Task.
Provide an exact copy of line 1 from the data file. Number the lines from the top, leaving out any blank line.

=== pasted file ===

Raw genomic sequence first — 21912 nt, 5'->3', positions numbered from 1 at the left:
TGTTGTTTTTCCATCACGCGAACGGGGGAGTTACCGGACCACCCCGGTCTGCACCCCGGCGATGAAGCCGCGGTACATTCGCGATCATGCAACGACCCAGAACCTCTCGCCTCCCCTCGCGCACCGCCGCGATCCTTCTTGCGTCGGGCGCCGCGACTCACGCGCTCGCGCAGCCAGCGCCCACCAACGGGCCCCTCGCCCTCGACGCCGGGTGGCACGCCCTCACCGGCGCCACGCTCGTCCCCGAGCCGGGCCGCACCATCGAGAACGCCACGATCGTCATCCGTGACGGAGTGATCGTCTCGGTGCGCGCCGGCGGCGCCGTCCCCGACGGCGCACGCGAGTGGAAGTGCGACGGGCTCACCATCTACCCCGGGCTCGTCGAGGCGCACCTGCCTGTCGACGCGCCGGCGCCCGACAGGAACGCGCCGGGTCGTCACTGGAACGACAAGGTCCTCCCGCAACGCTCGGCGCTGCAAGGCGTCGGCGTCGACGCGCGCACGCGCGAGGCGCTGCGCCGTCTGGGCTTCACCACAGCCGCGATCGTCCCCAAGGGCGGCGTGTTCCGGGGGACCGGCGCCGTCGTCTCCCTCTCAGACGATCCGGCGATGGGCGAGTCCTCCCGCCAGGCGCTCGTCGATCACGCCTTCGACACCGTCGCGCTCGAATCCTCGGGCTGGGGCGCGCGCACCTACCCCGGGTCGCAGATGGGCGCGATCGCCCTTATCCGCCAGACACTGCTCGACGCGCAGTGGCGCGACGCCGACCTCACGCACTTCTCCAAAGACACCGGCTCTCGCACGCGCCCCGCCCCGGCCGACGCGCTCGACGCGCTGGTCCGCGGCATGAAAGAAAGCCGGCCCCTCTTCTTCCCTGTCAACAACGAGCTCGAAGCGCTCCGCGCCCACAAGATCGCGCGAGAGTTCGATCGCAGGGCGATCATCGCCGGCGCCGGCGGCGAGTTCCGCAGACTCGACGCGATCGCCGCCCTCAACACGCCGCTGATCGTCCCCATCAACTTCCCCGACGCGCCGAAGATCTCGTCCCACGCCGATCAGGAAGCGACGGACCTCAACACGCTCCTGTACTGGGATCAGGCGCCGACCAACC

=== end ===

Raw genomic sequence first — 21912 nt, 5'->3', positions numbered from 1 at the left: